Located just off I-285, Adamsville is a black neighborhood out of yesteryear, a largely working-class area that's economically diverse -- closer, perhaps, to L.A.'s South Central, with its good and bad elements, than bling-blinging Buckhead.

Bone Crusher says he grew up in a household that would be considered average by many African-Americans, one where his grandparents played significant roles. For this and other reasons, he believes he represents the city. "When they see me," he says, referring to everyday Atlantans, "they see Atlanta. They don't see somebody from here that's trying to do something else."

Dupri is clearly thrilled by the early regional success of Bone Crusher's single, "Never Scared," a full-on crunked-out street grind -- the kind typified by Lil Jon & the Eastside Boyz. Dupri also knows it's a bold statement from him and Reid.

"It shows that we intend to break records that a lot of people would be scared of," he says. "In the past, Arista probably wouldn't have signed an artist like Bone Crusher. Lil Jon is one of the hottest crunk artists out here, and he is still not on a major label. I think what I did with Bone Crusher was help knock down the doors for the rest of these rappers out here in Atlanta, on that same circuit, to get discovered."

Every artist, however, is not a Bone Crusher. Prior to breaking bread with Dupri, Bone Crusher honed his craft with partners-in-rhyme Bizar and Baby B, in a group called the Lyrical Giants. Soured deals with Erick Sermon's Def Squad, Tommy Boy and J-Cor almost killed Bone Crusher's ambitions. But now that "Never Scared," a hit in Atlanta since the summer, has got heartbeats racing in the clubs, Bone Crusher's career has leaped into overdrive.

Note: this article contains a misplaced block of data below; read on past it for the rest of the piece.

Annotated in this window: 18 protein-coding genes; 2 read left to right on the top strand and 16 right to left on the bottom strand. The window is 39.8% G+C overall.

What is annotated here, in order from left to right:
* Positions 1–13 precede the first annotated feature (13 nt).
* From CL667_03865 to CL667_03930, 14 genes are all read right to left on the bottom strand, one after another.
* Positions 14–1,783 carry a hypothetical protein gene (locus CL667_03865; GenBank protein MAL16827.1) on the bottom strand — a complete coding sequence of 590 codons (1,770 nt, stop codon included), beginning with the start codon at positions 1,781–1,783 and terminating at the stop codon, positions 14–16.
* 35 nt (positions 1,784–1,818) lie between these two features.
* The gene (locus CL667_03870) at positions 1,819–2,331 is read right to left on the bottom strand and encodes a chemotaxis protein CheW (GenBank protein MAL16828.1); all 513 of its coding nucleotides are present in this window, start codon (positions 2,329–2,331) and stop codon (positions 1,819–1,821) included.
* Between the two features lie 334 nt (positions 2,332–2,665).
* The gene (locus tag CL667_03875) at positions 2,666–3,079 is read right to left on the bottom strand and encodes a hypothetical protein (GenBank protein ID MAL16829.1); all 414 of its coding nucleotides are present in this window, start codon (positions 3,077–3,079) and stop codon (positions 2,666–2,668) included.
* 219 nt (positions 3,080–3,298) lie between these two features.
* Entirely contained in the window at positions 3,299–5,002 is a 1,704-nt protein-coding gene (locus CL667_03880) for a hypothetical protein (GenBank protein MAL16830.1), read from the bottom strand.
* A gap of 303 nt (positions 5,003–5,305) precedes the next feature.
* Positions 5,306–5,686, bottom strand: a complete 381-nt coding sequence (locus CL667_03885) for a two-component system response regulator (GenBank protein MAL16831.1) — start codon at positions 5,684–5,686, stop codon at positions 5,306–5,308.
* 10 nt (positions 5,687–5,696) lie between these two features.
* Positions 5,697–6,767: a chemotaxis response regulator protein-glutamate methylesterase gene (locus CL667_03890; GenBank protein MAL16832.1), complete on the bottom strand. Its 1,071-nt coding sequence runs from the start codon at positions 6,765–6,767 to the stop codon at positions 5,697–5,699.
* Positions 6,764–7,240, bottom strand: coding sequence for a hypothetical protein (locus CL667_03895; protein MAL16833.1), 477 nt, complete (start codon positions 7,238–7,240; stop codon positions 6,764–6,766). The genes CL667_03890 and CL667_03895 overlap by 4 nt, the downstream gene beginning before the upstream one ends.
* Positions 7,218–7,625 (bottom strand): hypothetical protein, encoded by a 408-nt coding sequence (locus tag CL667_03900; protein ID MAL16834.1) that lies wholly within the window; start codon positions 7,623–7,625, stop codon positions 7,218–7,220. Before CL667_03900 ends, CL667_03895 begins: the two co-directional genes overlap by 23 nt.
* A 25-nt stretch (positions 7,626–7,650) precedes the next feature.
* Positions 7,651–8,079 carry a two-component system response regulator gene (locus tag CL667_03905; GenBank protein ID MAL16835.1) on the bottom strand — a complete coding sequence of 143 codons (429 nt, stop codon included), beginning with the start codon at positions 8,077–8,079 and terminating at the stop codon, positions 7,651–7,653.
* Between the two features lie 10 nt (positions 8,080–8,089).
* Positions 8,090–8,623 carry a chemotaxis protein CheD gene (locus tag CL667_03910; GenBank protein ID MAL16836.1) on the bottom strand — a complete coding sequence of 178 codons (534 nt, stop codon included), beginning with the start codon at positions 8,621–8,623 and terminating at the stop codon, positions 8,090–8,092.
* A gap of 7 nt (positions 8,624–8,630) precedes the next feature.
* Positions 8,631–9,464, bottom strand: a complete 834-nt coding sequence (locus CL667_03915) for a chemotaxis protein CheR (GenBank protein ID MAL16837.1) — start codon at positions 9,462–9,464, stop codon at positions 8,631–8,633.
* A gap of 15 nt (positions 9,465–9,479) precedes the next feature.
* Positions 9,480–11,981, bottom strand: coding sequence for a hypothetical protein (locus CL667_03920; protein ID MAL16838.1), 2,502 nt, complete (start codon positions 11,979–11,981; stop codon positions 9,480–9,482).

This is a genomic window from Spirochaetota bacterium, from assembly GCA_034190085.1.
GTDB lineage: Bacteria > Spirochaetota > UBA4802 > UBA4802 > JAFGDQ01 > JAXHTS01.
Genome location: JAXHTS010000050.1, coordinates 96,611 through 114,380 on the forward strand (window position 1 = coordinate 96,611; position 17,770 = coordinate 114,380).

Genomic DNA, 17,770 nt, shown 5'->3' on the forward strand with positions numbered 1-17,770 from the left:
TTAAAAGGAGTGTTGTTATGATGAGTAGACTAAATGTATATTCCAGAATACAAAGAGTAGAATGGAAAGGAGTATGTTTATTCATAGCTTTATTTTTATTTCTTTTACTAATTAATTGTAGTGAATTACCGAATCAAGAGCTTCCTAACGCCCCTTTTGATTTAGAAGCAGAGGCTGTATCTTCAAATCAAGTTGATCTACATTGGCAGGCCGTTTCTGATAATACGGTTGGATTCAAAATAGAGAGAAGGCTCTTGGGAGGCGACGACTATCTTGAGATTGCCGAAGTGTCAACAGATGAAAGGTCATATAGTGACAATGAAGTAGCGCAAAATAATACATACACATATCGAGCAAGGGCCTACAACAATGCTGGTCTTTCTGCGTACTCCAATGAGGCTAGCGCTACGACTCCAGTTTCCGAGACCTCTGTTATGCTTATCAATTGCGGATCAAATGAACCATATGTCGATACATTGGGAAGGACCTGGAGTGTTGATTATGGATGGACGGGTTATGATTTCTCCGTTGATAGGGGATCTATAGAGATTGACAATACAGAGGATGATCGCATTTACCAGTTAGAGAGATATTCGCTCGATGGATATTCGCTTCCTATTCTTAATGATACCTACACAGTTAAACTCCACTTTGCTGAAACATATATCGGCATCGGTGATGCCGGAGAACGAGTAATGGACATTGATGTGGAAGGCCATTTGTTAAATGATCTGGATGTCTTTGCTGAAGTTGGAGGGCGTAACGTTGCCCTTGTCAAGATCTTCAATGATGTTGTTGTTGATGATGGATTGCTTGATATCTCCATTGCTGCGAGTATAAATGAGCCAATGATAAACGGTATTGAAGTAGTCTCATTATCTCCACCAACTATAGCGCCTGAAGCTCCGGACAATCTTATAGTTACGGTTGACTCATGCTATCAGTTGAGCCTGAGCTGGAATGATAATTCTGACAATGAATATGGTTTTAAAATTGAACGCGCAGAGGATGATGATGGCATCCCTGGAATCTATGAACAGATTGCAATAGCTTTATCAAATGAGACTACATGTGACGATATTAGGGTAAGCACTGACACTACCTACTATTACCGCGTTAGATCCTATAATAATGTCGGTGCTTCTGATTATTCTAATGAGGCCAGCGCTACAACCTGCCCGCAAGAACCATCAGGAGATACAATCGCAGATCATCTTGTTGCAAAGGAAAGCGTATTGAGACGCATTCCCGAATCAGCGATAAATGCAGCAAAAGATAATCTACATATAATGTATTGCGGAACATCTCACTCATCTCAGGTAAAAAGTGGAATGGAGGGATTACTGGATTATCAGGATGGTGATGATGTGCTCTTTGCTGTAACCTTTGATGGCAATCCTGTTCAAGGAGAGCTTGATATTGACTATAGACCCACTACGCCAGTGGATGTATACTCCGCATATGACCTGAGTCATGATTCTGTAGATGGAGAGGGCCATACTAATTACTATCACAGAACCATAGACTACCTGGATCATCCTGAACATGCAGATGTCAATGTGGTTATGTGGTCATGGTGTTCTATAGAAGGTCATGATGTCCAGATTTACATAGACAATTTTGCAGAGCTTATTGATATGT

Bone Crusher brings a tested product to the Arista table. Attenchun! was independently released last summer, under the name Bone Crusher and His Industry Friends, on local label Break 'Em Off Records. At his performance for this year's BET Spring Bling in Daytona Beach, the partying crowds were already going nuts to the beats of "Never Scared."

This doesn't surprise Bone Crusher. "The thing about Atlanta is we got people from all over," he says. "So if your song is a hit in Atlanta, that means your song is going to be a hit everywhere."

Besides re-sequencing the album and adding a couple of skits, almost nothing was changed in bringing Attenchun! from regional independent release to major-label debut. Bone Crusher wonders, how would you change it anyway?

"It's vaingloriousism, it's phenomenal, it's cooly-wooly, it's fresh," he says. "When people hear it, that's what they hear. They hear the freshness of it. I'm not a rapper's rapper. I am not an entertainer, either. I am a person who is a [free spirit] with a lot of soul. I'm into the song. If the song is right, it's right. I don't try to force it. ... I learned that from the old-school greats. I learned that from the Run DMCs. I learned that from Marvin Gaye."

Still, he knows Atlanta artists are watching him. "Jermaine has taken a chance on an Atlanta artist who is to be the next big whatever," he says. "Somebody who is ghetto and street and yet has crossover appeal. It's just gon' be real big for Atlanta."

music@creativeloafing.com